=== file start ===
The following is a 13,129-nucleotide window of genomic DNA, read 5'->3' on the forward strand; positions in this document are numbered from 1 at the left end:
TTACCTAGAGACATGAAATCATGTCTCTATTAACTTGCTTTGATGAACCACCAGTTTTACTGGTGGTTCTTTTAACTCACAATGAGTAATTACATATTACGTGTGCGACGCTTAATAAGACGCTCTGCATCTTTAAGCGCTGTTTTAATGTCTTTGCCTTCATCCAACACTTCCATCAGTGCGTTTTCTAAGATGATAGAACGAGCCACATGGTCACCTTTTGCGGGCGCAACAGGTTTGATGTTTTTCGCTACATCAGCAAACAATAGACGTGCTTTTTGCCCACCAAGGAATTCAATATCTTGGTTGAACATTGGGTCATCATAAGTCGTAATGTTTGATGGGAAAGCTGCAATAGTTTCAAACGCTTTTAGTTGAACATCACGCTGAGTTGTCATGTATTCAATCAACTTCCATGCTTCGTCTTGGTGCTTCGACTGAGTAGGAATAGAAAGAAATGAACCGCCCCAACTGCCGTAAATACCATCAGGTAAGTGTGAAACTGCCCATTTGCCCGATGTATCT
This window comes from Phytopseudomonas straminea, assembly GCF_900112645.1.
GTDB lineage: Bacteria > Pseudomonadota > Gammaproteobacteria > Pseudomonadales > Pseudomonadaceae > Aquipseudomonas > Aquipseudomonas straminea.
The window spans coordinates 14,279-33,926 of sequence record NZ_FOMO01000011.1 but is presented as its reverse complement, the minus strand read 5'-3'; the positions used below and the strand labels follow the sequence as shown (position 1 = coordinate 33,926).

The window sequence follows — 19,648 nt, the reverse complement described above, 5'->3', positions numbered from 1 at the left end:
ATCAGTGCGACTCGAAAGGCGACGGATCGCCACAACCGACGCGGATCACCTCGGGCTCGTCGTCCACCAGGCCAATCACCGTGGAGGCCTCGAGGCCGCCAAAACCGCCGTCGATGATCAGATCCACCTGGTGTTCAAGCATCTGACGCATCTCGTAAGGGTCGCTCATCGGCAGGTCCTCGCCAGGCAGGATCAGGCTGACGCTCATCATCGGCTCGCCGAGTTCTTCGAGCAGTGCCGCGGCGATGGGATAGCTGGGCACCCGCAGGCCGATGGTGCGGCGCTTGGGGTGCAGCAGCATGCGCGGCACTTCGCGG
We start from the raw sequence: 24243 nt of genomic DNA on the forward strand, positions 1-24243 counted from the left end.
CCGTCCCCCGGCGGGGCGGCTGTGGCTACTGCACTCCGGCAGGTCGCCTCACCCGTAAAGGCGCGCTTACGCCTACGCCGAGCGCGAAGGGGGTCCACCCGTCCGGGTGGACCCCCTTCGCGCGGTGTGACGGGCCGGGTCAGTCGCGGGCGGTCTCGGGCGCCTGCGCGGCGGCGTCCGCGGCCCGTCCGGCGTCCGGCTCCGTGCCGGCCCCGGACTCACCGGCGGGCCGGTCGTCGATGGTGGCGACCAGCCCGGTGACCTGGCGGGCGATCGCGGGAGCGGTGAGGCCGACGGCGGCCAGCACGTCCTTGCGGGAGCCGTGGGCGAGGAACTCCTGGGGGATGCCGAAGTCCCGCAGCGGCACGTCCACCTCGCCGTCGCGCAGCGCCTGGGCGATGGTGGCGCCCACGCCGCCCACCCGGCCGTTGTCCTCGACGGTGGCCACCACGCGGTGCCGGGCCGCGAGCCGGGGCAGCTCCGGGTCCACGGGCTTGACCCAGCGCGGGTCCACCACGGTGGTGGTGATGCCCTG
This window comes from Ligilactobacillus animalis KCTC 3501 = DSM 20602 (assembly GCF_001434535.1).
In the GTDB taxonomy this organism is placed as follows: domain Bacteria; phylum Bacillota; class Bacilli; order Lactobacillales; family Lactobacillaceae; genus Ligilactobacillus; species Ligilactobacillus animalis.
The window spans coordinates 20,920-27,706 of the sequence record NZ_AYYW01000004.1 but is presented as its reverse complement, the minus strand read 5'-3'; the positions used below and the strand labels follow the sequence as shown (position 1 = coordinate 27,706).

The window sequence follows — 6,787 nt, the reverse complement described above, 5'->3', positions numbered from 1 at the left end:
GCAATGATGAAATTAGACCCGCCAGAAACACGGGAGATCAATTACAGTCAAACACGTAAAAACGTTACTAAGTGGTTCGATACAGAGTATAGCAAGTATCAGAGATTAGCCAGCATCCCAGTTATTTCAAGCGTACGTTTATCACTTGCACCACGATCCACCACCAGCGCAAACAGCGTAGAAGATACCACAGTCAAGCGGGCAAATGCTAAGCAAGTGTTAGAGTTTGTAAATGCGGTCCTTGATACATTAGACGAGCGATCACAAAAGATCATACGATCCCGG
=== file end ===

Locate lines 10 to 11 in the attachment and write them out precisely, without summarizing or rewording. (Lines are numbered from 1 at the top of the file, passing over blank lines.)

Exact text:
This window comes from Ligilactobacillus animalis KCTC 3501 = DSM 20602 (assembly GCF_001434535.1).
In the GTDB taxonomy this organism is placed as follows: domain Bacteria; phylum Bacillota; class Bacilli; order Lactobacillales; family Lactobacillaceae; genus Ligilactobacillus; species Ligilactobacillus animalis.